What you need to know about getting a commercial bond in SA

Commercial property mortgages differ quite significantly from their residential counterparts, and first-time investors may find themselves under prepared for the process of getting finance approval.

Jason Gregoriades, a member of the Rawson Property Group’s Commercial Business Development team, says the first thing to understand is how a commercial bond differs from a residential one.

There are four main aspects to consider in this: term, lending rates, bond size and fees.

As a commercial property is considered an income-generating asset, Gregoriades explains that banks expect the loans to be paid off much faster than residential mortgages.

“The maximum loan term is typically 10 years, with rare exceptions extending to 12 or 15,” he said, “which is a far cry from the normal residential mortgage term of 20 years.”

The resulting higher monthly repayments isn’t the only expense to consider, however, as commercial bond lending rates can be up to 2% higher than residential lending rates.

Banks also require a far greater deposit from commercial purchasers than they do from residential buyers, and seldom grant bonds over 65% – 70% of the total purchase price.

They also charge far higher initiation fees for commercial applications. Commercial property transactions often attract a minimum initiation fee of 1% + VAT of the loan provided by the bank, while residential transactions are generally currently capped at R5,700.

“In light of the additional expenses of a commercial bond, it’s important that potential purchasers are properly prepared, financially,” said Gregoriades, “and have taken all the costs into account during their profitability assessment on the property in question.”

Along with your tenant schedule, you’ll also need to supply the bank with FICA details for all parties involved in the purchase. That includes the name and registration number of the legal entity (or individual) in whose name the property will be registered, as well as the personal details, I.D. documents and proof of residence of any directors, members and shareholders thereof.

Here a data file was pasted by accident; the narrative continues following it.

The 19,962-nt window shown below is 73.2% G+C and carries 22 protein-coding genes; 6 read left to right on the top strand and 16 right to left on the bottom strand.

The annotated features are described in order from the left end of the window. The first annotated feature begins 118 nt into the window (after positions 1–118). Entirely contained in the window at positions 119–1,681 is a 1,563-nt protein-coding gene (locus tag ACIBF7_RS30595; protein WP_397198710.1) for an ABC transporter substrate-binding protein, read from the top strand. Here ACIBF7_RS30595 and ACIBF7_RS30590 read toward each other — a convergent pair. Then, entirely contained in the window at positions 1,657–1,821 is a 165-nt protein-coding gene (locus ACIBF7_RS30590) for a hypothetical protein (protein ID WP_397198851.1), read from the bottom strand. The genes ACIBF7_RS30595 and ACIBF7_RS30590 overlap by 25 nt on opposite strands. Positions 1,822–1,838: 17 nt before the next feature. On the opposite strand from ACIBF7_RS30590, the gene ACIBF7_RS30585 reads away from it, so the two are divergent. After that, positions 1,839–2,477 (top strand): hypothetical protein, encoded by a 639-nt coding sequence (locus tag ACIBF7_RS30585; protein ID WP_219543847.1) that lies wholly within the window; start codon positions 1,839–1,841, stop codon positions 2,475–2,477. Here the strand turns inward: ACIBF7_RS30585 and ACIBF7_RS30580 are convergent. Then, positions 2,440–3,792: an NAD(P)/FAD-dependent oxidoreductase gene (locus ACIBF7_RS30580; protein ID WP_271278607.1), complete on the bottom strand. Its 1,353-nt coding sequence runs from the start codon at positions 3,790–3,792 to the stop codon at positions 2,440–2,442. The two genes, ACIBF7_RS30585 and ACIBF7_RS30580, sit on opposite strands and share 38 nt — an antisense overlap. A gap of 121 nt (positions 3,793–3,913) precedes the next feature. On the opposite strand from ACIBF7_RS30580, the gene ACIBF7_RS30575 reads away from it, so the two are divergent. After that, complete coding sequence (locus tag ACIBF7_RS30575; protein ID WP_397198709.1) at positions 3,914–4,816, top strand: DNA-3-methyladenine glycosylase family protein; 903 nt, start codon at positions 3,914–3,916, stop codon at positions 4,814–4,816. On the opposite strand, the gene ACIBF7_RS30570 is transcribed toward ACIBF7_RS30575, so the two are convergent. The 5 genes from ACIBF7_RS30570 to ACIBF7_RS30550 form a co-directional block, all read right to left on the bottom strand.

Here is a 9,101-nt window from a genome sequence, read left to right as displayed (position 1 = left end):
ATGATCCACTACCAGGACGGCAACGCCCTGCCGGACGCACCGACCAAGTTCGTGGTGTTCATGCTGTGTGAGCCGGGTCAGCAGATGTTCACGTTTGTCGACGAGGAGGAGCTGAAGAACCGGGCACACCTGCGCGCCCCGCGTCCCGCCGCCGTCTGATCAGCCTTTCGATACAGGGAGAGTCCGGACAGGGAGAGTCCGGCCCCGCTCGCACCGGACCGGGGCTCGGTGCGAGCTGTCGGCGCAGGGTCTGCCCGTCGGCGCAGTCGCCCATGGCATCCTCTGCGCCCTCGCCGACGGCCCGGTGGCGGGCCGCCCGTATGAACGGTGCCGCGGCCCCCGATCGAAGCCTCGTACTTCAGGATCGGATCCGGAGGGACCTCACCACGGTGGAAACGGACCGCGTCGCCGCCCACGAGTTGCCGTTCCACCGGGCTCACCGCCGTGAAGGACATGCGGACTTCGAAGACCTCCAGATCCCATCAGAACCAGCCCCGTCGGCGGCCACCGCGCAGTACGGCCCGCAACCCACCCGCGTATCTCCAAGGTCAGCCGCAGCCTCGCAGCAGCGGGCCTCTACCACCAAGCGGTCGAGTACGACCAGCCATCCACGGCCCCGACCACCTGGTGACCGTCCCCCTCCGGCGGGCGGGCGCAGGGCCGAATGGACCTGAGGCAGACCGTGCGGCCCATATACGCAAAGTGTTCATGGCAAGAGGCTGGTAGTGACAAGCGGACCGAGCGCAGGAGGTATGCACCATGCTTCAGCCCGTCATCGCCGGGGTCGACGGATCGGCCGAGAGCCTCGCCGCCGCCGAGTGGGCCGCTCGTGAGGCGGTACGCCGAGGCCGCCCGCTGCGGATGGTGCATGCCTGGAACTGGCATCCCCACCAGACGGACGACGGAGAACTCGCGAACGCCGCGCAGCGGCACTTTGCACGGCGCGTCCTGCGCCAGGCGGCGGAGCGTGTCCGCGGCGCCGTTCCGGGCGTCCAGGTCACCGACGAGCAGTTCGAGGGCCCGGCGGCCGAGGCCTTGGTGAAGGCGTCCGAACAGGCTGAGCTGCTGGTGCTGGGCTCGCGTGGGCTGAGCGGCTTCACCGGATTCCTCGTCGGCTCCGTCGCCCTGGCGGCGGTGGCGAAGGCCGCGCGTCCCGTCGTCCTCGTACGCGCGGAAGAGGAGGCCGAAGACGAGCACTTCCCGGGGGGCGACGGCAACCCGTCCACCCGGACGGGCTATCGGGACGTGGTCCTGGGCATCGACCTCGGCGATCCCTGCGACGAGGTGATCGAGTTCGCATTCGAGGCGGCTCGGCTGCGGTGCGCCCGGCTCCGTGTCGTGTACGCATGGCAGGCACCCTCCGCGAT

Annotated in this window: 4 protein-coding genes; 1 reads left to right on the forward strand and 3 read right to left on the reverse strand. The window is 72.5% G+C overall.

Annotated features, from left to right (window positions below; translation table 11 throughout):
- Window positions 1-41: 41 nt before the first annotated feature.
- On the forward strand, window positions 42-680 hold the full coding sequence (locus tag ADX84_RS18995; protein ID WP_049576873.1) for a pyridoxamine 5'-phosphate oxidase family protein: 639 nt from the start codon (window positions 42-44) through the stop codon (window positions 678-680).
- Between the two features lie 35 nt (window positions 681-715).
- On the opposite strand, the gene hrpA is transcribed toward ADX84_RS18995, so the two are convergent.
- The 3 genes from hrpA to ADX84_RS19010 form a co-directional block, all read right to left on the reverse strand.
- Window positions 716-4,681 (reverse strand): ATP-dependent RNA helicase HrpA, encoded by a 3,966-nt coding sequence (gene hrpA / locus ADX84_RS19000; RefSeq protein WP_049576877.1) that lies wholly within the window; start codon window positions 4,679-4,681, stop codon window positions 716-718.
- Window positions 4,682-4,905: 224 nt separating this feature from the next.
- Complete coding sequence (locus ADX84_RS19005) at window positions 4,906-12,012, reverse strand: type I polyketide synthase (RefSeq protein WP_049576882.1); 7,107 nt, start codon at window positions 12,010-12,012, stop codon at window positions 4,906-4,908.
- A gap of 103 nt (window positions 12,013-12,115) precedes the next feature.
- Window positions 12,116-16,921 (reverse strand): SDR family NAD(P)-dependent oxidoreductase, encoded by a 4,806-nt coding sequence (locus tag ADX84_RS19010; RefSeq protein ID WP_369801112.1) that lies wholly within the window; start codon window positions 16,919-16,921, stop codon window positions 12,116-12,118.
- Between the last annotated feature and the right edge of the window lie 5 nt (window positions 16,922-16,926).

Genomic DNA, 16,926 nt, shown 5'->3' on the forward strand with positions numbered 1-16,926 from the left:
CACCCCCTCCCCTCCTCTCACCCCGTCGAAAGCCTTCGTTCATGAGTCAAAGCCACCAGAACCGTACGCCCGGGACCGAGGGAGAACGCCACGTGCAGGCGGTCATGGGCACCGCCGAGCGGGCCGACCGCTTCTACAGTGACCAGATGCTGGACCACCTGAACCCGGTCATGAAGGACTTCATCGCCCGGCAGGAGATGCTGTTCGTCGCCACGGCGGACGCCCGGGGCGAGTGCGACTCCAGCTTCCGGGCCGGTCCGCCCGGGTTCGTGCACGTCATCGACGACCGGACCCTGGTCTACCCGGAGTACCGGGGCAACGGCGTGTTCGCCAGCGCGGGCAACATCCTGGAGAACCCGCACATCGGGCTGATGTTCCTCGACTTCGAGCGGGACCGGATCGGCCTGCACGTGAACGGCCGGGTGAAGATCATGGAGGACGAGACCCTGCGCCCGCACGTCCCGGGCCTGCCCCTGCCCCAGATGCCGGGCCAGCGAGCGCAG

“The applicant will also need to supply the financial details for any additional income sources like salaries, other businesses, or investments,” said Gregoriades. “These serve as proof that you will have the ability to continue servicing your loan should something go wrong with the original property.”

After submission, bond approval can take up to 3 weeks.

“A strong application shows a healthy financial history for both the property and the applicant,” said Gregoriades. As such, he cautions against first time purchasers attempting to buy untenanted properties, as it can be extremely difficult to prove financial potential without any kind of track record.

“It’s always better to opt for properties with existing tenants, especially well-known national brands like Pick ‘n Pay,” he said. “They can significantly lower your risk profile in the eyes of the bank.”

Gregoriades also advises approaching the bank with whom the property is already bonded, if possible, as they will be familiar with the property and its financial performance and may well wish to keep it on their books.

“You can give them the opportunity to gain a client and retain a profitable investment,” he said. “It’s a fairly safe bet for them, which is what banks are about, after all.”

If the property is not already bonded, or if you’re unsure of your likelihood of success with the bank that currently holds the mortgage, Gregoriades suggests approaching your own bank as the next best option.

If, however, you’re in the position to apply to both, feel free to play them off of one-another to get the best offer.

“Banks never put down their best offer first,” said Gregoriades, “so if you have any leverage to negotiate, by all means do so. That can mean offering additional security on the loan by way of a residential property, for example, or using one loan offer to drop the lending rate of another.”

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What you need to know about getting a commercial bond in SA